CARACAS, Venezuela (AP) _ On the eve of Sunday's nationwide elections, President Hugo Chavez threatened to prosecute his political opponents for spreading ``false political propaganda.''

Venezuelans vote Sunday on a constitutional assembly. Whichever party wins the majority will have six months to write a new constitution.

Opposition leaders say rewriting the constitution is part of Chavez's plan to impose a military dictatorship in Venezuela. They also say they are alarmed by Chavez's repeated statements that the 131-member assembly should dissolve both Congress and the Supreme Court even before completing its task of rewriting Venezuela's constitution.

But Chavez said Venezuela's two traditional parties were engaged in ``a last desperate campaign'' to secure a place in the assembly. He has ordered an investigation into ``electoral crimes to change the way people will vote with false political propaganda.'' He also said certain opposition candidates are posing as members of Chavez's coalition in an effort to fool voters.

Chavez's leftist Patriotic Pole coalition is expected to win a majority of the assembly. Chavez took office February after leading of a violent coup attempt in 1992. Polls released this week put his approval rating above 75 percent.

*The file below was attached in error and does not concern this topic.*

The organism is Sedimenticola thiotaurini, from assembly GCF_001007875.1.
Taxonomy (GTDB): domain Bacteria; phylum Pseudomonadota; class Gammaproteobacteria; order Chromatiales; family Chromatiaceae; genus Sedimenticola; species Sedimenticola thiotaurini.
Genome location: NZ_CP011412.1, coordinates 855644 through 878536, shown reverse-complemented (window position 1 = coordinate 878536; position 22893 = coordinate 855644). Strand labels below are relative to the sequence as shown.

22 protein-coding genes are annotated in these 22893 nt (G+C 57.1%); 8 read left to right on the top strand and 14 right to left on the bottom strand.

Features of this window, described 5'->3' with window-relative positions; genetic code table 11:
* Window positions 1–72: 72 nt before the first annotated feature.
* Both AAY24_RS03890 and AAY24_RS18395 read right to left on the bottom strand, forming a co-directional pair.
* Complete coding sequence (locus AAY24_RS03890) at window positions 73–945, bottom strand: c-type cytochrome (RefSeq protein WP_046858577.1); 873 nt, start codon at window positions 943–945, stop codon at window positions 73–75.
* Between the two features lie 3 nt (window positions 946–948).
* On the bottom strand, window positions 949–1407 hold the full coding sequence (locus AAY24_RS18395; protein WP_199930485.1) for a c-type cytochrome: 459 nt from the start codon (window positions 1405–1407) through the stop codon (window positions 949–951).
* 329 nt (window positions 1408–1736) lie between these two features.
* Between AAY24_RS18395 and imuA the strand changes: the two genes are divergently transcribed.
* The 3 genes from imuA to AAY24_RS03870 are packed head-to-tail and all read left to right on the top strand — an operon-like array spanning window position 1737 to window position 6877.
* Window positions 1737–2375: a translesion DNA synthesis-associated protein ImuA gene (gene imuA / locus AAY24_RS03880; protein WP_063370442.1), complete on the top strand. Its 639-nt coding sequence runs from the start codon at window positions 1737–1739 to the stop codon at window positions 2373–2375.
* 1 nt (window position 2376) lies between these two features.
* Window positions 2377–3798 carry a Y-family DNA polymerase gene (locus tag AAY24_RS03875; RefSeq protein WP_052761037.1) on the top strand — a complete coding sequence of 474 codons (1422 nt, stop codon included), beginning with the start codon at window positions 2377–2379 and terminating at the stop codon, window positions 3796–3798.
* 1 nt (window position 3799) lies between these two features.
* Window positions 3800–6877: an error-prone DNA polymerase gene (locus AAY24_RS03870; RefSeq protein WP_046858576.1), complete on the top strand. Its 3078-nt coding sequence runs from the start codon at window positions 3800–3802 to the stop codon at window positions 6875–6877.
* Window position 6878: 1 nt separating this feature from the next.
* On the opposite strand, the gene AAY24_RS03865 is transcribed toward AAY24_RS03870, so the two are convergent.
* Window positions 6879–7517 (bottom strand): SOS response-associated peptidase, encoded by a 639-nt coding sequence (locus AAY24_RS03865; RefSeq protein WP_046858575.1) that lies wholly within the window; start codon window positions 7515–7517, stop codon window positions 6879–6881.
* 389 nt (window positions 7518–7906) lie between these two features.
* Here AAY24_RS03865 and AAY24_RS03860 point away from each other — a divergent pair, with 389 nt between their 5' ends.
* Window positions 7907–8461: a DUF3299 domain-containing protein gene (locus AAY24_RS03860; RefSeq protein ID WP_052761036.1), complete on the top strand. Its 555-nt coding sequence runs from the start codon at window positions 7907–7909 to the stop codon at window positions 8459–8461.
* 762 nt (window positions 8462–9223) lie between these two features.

Venezuela's two traditional parties _ the center-right Copei and the center-left Democratic Action _ once enjoyed nearly complete control of the government. Now they are barely participating in Sunday's vote, except for backing opposition candidates running as independents.

Some 11 million of Venezuela's 23 million people are eligible to vote in Sunday's election. The 1,171 candidates include Chavez's wife, brother and five former ministers who resigned from the Cabinet to run.

Once written, the new constitution will be voted on in another national election early next year.